Point of Impact

Thomas Heise, Volkspolizei 1985 (Police Department 1985), 1985, 16 mm, black-and-white, sound, 60 minutes.

EVOKING HEMINGWAY’S The Sun Also Rises, an international crowd descended on Pamplona, Spain, late last month. But rather than for the running of the bulls of San Fermín, filmmakers gathered for a rigorously curated program at Punto de Vista, an expansive documentary festival that includes artists’ and experimental moving images. Last year, budget cuts forced the formerly annual event to go biennial, and this eighth edition is the last to be programmed by artistic director Josetxo Cerdán. Taking its name from Jean Vigo’s notion of a “documented point of view,” the intimate festival tends toward challenging nonfiction work that examines its subjects while pressing the limits of the genre itself. The festival’s ethos was best evinced by a work-in-progress screening of Ben Rivers and Ben Russell’s A Spell to Ward Off the Darkness, in which the order of the much anticipated three-part film was altered last minute and played from Final Cut Pro.

A palpable through-line of the festival was the study of people’s relationships to place, a particularly central concern in Eric Baudelaire’s The Anabasis of May and Fusako Shigenobu, Masao Adachi and 27 Years Without Images. Baudelaire’s work turns the theory onto the theorist, using filmmaker and Japanese Red Army member Masao Adachi’s fukei-ron ideas of landscape as a formal apparatus through which Adachi’s own story—as well as that of Red Army member Fusako Shigenobu’s daughter May—is explored. Their narrations are heard over Baudelaire’s Super 8 images of present-day Beirut and Tokyo. Employing the film stock’s propensity for nostalgia, these images conjure Adachi’s two-hundred-plus film reels that were destroyed in the 1982 Siege of Beirut, and simultaneously question their capacity to “reflect the image of power in society” as Adachi’s theory postulates.

Also in competition was Kevin Jerome Everson’s The Island of St. Matthews, a work that considers the residents of Westport, Mississippi, and the surrounding waters of the Tombigbee River. We see the workings of the Columbus Lock and Dam, re-creations of river baptisms (which Everson underwent as a child), and the river in the wake of a water-skier. In the solemn tolling of the church bell and the viola that mournfully repeats the same notes, we feel the despondent echoes of all that was lost in the Mississippi flood of 1973.

In the special section, jury member J. P. Sniadecki’s Yumen, a collaboration with Xu Ruotao and Huang Xiang that premiered earlier in the month at the Berlinale, also ruminates on the delicate bonds between people and their landscapes. The now-defunct oil town of Yumen in northwest China and its barren, postindustrial terrain is imbued with melancholy and magic through an eclectic mix of C-pop and striking images that border on sci-fi. Subverting the bleakness that the decrepit buildings and hollowed earth command, the protagonists persist with artistic expression—dancing in the empty, hoary gorges, and painting swaths of expressionistic line portraits on the crumbling walls of past prosperity.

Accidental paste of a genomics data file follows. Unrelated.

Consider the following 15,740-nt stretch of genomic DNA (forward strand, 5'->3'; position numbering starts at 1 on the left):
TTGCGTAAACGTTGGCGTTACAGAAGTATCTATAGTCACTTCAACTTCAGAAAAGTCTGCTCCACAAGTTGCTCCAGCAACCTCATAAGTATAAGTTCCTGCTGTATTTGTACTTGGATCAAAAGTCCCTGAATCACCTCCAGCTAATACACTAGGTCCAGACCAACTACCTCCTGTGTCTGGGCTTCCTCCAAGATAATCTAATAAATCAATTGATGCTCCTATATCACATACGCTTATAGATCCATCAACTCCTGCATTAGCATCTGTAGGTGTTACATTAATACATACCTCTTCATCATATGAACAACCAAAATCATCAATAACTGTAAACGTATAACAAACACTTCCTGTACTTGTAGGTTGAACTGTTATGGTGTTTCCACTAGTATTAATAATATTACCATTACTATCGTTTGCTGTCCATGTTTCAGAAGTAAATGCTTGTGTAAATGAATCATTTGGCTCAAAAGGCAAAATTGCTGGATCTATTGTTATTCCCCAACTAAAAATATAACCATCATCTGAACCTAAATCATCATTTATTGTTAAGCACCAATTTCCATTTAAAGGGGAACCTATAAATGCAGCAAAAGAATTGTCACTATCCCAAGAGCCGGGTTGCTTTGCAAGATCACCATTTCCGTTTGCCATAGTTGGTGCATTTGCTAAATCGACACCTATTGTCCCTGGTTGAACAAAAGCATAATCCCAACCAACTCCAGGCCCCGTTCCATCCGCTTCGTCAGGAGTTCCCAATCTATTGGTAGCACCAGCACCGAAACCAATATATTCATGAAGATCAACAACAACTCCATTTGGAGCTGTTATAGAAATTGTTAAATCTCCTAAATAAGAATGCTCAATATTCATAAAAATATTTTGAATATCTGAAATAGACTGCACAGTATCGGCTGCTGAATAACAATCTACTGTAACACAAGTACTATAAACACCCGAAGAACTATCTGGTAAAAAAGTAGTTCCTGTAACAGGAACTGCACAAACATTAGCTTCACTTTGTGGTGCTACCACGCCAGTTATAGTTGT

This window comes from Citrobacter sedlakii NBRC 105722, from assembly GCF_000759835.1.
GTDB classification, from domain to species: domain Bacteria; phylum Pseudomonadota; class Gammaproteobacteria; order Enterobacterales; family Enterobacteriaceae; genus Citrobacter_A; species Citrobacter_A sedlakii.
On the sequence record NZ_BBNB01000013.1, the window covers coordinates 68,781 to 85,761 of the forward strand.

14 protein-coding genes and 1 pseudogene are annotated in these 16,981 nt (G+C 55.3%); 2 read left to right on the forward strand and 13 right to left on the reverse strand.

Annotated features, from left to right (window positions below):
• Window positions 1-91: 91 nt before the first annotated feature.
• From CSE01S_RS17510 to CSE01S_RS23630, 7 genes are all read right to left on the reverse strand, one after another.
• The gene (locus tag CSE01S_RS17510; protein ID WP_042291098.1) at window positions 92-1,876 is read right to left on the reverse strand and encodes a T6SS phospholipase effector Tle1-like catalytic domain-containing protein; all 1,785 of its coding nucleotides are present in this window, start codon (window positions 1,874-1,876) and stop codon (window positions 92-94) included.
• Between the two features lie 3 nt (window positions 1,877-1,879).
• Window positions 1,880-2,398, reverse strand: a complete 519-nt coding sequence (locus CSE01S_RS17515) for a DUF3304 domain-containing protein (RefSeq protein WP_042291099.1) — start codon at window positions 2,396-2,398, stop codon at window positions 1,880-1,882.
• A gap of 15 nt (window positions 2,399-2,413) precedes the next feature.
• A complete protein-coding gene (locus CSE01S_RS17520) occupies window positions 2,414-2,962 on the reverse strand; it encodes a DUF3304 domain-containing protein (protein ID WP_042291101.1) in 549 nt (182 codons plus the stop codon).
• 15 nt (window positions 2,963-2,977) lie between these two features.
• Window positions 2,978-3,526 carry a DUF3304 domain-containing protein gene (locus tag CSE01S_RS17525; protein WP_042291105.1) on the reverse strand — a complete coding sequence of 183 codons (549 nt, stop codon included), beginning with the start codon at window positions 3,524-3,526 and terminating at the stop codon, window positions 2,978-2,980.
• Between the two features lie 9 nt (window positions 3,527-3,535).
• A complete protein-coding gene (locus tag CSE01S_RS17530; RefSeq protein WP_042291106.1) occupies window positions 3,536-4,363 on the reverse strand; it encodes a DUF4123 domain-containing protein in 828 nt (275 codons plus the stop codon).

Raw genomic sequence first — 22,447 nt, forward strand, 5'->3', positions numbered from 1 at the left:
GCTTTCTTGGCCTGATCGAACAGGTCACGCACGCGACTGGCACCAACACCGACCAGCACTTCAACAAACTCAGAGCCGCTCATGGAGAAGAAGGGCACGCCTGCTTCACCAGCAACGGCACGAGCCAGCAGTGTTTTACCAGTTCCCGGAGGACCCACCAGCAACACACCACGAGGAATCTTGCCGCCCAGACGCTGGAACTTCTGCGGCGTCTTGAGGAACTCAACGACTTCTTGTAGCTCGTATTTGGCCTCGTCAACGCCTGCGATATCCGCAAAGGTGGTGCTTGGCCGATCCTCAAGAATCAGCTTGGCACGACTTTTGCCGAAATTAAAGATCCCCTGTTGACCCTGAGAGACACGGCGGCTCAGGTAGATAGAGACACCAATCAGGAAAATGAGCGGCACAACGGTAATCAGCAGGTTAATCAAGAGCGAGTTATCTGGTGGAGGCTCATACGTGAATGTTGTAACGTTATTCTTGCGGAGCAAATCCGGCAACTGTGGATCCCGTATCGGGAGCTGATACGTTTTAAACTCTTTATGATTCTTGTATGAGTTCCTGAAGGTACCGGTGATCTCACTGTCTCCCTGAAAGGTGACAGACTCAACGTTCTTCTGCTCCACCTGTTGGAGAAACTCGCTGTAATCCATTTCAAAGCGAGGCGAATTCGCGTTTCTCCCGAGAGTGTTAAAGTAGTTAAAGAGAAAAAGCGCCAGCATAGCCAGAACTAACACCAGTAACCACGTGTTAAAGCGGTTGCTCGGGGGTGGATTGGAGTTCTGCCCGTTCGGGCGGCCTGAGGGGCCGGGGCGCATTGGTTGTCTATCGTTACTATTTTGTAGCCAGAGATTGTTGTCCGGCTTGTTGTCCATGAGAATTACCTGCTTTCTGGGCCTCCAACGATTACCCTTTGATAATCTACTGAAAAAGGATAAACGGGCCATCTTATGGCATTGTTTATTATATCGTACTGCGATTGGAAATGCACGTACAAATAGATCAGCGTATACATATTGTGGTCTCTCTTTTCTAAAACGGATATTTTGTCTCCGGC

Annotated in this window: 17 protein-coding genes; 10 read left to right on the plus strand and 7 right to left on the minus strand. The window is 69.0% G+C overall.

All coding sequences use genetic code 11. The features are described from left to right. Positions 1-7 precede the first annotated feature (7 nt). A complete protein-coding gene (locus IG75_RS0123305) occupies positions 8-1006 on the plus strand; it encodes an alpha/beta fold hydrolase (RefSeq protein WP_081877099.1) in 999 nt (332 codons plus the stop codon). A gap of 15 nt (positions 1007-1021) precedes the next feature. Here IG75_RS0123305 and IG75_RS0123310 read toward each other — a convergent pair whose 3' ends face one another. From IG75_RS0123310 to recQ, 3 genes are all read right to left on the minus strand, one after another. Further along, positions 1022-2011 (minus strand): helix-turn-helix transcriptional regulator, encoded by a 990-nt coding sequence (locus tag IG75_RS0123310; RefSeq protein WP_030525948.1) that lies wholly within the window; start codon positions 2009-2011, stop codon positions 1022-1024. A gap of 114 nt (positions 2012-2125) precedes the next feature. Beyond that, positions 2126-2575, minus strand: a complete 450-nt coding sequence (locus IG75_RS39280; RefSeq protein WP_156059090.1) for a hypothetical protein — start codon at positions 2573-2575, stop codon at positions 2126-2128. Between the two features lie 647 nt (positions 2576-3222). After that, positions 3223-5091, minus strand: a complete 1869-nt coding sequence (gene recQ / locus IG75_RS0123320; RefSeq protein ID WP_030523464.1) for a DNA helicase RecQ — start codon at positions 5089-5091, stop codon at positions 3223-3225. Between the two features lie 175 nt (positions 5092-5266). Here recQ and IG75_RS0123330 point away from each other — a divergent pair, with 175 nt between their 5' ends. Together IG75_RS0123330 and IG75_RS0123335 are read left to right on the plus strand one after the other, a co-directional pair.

Receiving special jury mention, El Modelo, Germán Scelso’s polemical portrait of a disabled beggar on the streets of Barcelona, parses the current socioeconomic struggles within Spain. Jordi, who suffers from cerebral palsy and has limited use of his left arm and leg, begs for money from the racially diverse clientele at the Internet café where Scelso works. Jordi puts his disability to his advantage, stipulating cash, alcohol, and intimate details of the filmmaker’s sex life in exchange for being the film’s subject. Scelso parallels Jordi’s self-aware and exploitative approach with his own provocative form—his crude depiction is seen in the use of extreme close-ups of Jordi drinking beer and smoking cigars; he’s even shot from above a toilet stall while urinating, with the filmmaker entering just after the act to take down the hidden camera. Questions of class, race, religion, economy, and politics cumulate in stark interviews with Jordi, and climax when he stands naked before a projected image of da Vinci’s Vitruvian Man.

The festival highlight, though, was Thomas Heise’s eleven-film retrospective, which ranged from Why Make a Film About These People? (1980), a film he made as a student in the German Democratic Republic (GDR), to his most recent, Consequence, which looks at the 24/7 operations of a small crematorium. His singularly incisive portrayals of the lives of those from the former GDR is neither nostalgic nor pointed—he reveals the people in relation to their circumstances without reducing his subjects to symptoms of political turmoil. Heise chronicles several members of a family over nearly a decade in Newtown (The State of Things) (2000) and Children. As Time Flies. (2007). In Police Department 1985 (1985), Heise observes the ins and outs of the Berlin People’s Police Department. Fassbinderesque mise-en-scènes of officers watching the USA v. GDR hockey game in a rec room adorned with gaudy floral wallpaper are contrasted with long tracking shots of Berlin-Mitte streets and the recordings of police statements: A woman describes her domestic abuse incident and a man, arrested for trespassing, explains that he just realized that these walls were meant to contain them, not to keep the “others” out.

The eighth edition of Punto de Vista ran February 19–24, 2013.